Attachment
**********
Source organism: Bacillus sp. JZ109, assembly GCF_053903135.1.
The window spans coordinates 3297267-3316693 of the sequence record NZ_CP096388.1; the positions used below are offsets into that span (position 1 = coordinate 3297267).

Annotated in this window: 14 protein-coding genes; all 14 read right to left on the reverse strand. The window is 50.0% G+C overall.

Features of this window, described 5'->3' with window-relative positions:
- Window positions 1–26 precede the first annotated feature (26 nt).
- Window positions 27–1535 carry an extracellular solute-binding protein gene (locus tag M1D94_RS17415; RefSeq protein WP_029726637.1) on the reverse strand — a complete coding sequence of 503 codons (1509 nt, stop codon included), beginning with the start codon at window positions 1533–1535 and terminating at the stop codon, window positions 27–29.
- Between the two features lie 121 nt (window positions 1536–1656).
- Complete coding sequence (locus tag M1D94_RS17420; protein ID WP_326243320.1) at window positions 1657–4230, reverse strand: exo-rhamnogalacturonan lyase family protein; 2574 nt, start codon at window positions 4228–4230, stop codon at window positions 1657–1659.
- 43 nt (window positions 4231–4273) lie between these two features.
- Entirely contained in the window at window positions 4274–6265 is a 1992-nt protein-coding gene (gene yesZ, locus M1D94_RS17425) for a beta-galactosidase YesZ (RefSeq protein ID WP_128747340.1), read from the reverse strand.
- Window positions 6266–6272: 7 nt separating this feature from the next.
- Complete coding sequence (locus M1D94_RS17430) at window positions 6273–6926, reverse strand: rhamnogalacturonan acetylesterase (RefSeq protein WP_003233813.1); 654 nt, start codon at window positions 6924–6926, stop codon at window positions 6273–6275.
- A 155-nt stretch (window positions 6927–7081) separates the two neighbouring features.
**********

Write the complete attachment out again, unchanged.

Source organism: Bacillus sp. JZ109, assembly GCF_053903135.1.
The window spans coordinates 3297267-3316693 of the sequence record NZ_CP096388.1; the positions used below are offsets into that span (position 1 = coordinate 3297267).

Annotated in this window: 14 protein-coding genes; all 14 read right to left on the reverse strand. The window is 50.0% G+C overall.

Features of this window, described 5'->3' with window-relative positions:
- Window positions 1–26 precede the first annotated feature (26 nt).
- Window positions 27–1535 carry an extracellular solute-binding protein gene (locus tag M1D94_RS17415; RefSeq protein WP_029726637.1) on the reverse strand — a complete coding sequence of 503 codons (1509 nt, stop codon included), beginning with the start codon at window positions 1533–1535 and terminating at the stop codon, window positions 27–29.
- Between the two features lie 121 nt (window positions 1536–1656).
- Complete coding sequence (locus tag M1D94_RS17420; protein ID WP_326243320.1) at window positions 1657–4230, reverse strand: exo-rhamnogalacturonan lyase family protein; 2574 nt, start codon at window positions 4228–4230, stop codon at window positions 1657–1659.
- 43 nt (window positions 4231–4273) lie between these two features.
- Entirely contained in the window at window positions 4274–6265 is a 1992-nt protein-coding gene (gene yesZ, locus M1D94_RS17425) for a beta-galactosidase YesZ (RefSeq protein ID WP_128747340.1), read from the reverse strand.
- Window positions 6266–6272: 7 nt separating this feature from the next.
- Complete coding sequence (locus M1D94_RS17430) at window positions 6273–6926, reverse strand: rhamnogalacturonan acetylesterase (RefSeq protein WP_003233813.1); 654 nt, start codon at window positions 6924–6926, stop codon at window positions 6273–6275.
- A 155-nt stretch (window positions 6927–7081) separates the two neighbouring features.